Stacy’s Video Diary: Jac- Episode 27-Teaching the beginning of the sliding stop.

Total training time 58 hours 30 minutes

Jac gets his first shoes…hind shoes only. Many of my reiners are barefoot in the front. They have shoes in the hind because it makes it a lot easier for them to slide. Training the slide as well as performing it 3-4 times in a pattern makes shoes the friendliest thing you can do for a reining horse; it allows for less friction sliding which makes the stop easier on the horses joints, body, etc.

At  minute 2:10, I explain how I use training cycles with my horses, much like a runner would train and I describe how I can work something, like having a cold, into that cycle.

*Review of bend and counter ben

*Review of spin-LOOK at the improvement!

I am just starting to teach Jac how to slide. Watch the ratio of stops vs loping around on Jac. Jac shows a desire to stop but he doesn’t know how to hold his hind feet without catching his toe and letting his hoof roll over. He will eventually, with practice, learn how to ski along on his hind sliding shoes.


  1. loriel on April 16, 2014 at 8:00 pm

    Thank you Stacy for making these videos, you are an excellent teacher of horses and humans! Is that Emmie and Louie in the background?

    • Stacy on April 17, 2014 at 2:44 pm

      Yep, that is Emmie and Louie! She was up riding with us getting ready for her first bridleless ride at Congress.

  2. on March 16, 2014 at 5:41 pm

      love ya bunchesbev

  3. Mollie on March 12, 2014 at 11:00 pm

    I notice that you constantly bump Jac every stride with your heels/spurs, do you need to do that to keep him moving forward?

    • Stacy on March 13, 2014 at 11:56 am

      Mollie- I am bumping with my legs, waving them in a rhythm, I don’t use my heel or spur every time. A longer blog is to come on this and it is covered on my Bridleless DVD also. Keep watching for it.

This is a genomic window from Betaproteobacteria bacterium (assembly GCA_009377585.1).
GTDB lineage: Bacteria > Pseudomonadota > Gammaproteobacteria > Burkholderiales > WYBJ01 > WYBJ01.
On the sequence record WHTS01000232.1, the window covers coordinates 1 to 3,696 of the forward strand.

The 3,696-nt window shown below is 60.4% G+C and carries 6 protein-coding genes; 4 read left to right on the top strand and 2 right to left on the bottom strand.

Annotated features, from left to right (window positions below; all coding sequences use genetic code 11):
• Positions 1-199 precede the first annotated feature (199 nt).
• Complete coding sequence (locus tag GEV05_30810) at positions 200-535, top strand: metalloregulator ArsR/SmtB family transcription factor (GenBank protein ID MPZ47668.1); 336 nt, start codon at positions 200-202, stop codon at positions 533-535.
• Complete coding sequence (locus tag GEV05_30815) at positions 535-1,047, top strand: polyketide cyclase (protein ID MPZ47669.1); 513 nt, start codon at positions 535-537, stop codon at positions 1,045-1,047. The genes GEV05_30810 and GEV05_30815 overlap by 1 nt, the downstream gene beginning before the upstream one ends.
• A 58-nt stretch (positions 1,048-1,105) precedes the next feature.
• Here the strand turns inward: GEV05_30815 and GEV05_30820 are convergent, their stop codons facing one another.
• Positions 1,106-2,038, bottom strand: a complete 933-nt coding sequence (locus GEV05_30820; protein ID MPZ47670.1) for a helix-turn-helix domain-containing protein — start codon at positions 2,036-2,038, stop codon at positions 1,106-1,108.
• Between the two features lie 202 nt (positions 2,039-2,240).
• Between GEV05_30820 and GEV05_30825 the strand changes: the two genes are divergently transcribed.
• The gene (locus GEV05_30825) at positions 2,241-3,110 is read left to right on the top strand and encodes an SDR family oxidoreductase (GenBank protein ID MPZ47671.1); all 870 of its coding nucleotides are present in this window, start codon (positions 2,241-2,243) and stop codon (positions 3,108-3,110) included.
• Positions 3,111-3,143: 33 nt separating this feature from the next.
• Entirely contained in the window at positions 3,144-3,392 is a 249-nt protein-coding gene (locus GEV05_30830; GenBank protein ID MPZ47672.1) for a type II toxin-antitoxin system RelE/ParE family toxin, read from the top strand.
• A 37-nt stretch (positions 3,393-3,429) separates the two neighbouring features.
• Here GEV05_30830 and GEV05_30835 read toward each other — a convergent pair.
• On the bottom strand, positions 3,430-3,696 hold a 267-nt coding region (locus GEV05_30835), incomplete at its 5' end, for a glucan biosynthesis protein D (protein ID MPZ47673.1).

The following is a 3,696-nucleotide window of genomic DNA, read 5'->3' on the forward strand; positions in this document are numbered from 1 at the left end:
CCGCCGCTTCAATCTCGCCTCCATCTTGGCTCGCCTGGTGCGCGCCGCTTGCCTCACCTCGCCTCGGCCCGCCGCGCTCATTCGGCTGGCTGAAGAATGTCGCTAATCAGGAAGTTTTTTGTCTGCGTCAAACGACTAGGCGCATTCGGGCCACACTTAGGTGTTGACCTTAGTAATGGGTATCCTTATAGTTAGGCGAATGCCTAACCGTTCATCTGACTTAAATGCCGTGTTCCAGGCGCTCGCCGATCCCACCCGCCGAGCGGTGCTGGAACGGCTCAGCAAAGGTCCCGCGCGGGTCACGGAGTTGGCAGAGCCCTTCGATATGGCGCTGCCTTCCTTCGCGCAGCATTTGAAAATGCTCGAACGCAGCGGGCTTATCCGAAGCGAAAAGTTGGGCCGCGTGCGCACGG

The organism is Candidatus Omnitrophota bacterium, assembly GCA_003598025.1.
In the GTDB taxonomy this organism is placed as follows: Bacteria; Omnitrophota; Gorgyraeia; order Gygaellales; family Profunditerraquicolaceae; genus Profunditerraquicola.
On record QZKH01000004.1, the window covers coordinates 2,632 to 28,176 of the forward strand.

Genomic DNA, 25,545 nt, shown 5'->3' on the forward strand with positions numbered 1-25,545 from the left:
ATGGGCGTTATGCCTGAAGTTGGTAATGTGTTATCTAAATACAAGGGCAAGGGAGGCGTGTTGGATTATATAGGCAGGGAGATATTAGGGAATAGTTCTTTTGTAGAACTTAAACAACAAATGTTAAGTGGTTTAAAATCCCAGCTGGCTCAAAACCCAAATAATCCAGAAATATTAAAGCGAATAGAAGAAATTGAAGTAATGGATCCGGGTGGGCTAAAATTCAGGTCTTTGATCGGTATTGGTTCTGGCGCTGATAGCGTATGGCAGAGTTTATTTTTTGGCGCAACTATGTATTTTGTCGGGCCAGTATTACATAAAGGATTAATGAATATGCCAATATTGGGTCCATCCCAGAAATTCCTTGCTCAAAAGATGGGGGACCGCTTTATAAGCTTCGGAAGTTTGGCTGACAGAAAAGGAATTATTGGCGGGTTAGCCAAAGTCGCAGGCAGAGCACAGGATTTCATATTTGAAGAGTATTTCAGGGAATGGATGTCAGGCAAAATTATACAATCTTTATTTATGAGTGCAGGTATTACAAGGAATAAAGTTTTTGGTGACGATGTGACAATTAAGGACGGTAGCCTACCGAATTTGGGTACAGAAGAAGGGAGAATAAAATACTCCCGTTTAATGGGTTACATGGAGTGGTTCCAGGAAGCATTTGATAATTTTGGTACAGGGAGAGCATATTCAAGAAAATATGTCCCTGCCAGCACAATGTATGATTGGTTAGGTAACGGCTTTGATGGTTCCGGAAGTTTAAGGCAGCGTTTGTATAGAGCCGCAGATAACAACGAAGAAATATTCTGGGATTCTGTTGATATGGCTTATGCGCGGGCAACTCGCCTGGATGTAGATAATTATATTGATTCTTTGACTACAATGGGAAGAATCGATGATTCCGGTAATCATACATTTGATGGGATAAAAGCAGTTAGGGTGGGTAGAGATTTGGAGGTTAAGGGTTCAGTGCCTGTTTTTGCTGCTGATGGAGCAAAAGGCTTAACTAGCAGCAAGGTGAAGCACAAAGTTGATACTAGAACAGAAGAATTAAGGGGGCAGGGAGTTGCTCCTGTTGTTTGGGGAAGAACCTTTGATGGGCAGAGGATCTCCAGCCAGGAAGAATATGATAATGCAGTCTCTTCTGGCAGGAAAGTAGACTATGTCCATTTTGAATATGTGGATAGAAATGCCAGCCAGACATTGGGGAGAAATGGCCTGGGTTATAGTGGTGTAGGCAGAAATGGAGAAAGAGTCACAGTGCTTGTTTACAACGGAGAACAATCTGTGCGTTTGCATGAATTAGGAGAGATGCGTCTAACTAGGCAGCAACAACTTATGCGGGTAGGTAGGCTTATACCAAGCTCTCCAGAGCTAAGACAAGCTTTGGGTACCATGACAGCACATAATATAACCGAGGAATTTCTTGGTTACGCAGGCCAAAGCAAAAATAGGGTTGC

4. Janette on March 12, 2014 at 6:04 pm

    Awesome, awesome Jac is going so well. Love his cute lead departure out of the turn.
    I noticed you choose not to put boots on Jac, even with shoes on. Is this because you are allowing Jac to learn at his own pace and find he doesn’t loose his balance etc?

    • Stacy on March 13, 2014 at 11:59 am

      Janette-Jac is still barefoot in the front and he isn’t really doing that much yet. I have leg protection written down as an upcoming blog! But the short is yes, I am still skipping it. He is barefoot in the front and isn’t at much risk.

  5. on March 12, 2014 at 4:41 pm

    thank you for the quick answer about deaf/mute hoax…it wouldn’t have mattered to me, but i am happy for you….oh, i LOVE Jac..he’s beautiful   love ya bunchesbev

  6. Melody Clark on March 12, 2014 at 4:39 pm

    Fabulous. I know about that cold too. It has been hanging on I have had that cough for 3 months now. I am just glad none of my cats got it. Just an opinion he may have gotten it because of the change in his enviorment as well as you also. Good luck and looking good. I liked the new beginning of your series as well.

  7. Mary B on March 12, 2014 at 4:30 pm

    Hi Stacy,